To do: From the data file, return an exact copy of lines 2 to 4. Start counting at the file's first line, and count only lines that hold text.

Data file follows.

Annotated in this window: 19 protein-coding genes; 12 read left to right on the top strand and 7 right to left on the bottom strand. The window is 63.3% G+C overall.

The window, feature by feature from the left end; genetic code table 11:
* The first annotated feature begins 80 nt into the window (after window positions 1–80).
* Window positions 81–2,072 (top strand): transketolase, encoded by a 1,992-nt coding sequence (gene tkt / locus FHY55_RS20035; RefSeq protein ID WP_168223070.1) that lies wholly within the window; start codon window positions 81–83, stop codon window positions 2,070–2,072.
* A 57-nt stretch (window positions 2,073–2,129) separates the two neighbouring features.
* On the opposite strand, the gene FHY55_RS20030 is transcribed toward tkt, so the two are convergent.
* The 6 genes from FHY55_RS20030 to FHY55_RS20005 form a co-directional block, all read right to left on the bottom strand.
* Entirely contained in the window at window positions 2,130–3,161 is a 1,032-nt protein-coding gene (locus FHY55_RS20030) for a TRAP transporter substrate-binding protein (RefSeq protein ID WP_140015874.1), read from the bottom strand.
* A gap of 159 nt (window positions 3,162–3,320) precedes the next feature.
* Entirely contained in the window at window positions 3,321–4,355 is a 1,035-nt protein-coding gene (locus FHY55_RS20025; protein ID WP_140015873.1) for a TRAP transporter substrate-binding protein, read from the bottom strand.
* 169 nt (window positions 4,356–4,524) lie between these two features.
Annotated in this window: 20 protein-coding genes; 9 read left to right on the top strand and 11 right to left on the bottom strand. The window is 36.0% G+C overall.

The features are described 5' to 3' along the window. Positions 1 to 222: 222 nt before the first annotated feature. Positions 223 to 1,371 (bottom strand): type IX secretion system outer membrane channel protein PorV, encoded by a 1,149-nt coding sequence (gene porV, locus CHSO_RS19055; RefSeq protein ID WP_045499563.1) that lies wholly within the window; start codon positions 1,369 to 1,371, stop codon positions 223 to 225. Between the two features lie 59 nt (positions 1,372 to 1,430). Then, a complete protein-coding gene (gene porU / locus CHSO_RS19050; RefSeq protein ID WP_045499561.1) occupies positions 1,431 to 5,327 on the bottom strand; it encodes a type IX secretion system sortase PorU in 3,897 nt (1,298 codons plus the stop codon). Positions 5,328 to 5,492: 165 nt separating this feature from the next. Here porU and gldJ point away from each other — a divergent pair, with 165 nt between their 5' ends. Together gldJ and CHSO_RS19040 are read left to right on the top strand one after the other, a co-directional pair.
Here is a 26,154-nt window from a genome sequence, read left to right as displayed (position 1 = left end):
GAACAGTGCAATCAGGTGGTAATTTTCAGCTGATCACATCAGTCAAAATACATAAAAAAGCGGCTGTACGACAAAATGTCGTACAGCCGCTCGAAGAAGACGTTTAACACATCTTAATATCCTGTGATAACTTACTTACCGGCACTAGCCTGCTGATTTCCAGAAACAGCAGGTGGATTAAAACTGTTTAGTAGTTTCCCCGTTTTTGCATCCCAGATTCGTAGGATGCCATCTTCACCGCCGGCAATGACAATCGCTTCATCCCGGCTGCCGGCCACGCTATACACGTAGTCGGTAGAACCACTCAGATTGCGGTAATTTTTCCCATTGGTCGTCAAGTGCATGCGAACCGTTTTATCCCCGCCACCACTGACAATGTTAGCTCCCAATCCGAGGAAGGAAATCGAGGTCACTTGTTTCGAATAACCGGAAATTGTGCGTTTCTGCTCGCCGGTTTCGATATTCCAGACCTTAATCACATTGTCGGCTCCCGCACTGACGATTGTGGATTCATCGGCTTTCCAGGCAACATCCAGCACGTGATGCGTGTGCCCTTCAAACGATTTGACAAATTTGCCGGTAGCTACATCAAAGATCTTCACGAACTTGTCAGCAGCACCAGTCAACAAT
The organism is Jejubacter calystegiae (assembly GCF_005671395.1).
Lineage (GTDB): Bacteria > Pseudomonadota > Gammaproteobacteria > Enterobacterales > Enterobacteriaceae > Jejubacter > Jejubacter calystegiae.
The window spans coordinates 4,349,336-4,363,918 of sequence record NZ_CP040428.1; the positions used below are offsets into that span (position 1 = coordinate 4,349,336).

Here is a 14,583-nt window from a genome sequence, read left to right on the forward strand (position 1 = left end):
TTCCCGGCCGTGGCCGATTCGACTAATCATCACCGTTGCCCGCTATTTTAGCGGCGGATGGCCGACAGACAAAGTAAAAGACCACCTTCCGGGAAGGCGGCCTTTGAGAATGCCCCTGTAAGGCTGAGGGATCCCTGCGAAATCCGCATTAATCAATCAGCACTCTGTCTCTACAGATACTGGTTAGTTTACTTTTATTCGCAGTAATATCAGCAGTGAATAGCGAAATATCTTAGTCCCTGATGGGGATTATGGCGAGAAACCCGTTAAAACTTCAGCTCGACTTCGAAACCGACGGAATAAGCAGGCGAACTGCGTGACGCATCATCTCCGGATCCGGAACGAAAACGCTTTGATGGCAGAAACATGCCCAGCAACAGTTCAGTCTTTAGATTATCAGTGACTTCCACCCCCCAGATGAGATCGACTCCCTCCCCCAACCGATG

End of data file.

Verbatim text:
The window, feature by feature from the left end; genetic code table 11:
* The first annotated feature begins 80 nt into the window (after window positions 1–80).
* Window positions 81–2,072 (top strand): transketolase, encoded by a 1,992-nt coding sequence (gene tkt / locus FHY55_RS20035; RefSeq protein ID WP_168223070.1) that lies wholly within the window; start codon window positions 81–83, stop codon window positions 2,070–2,072.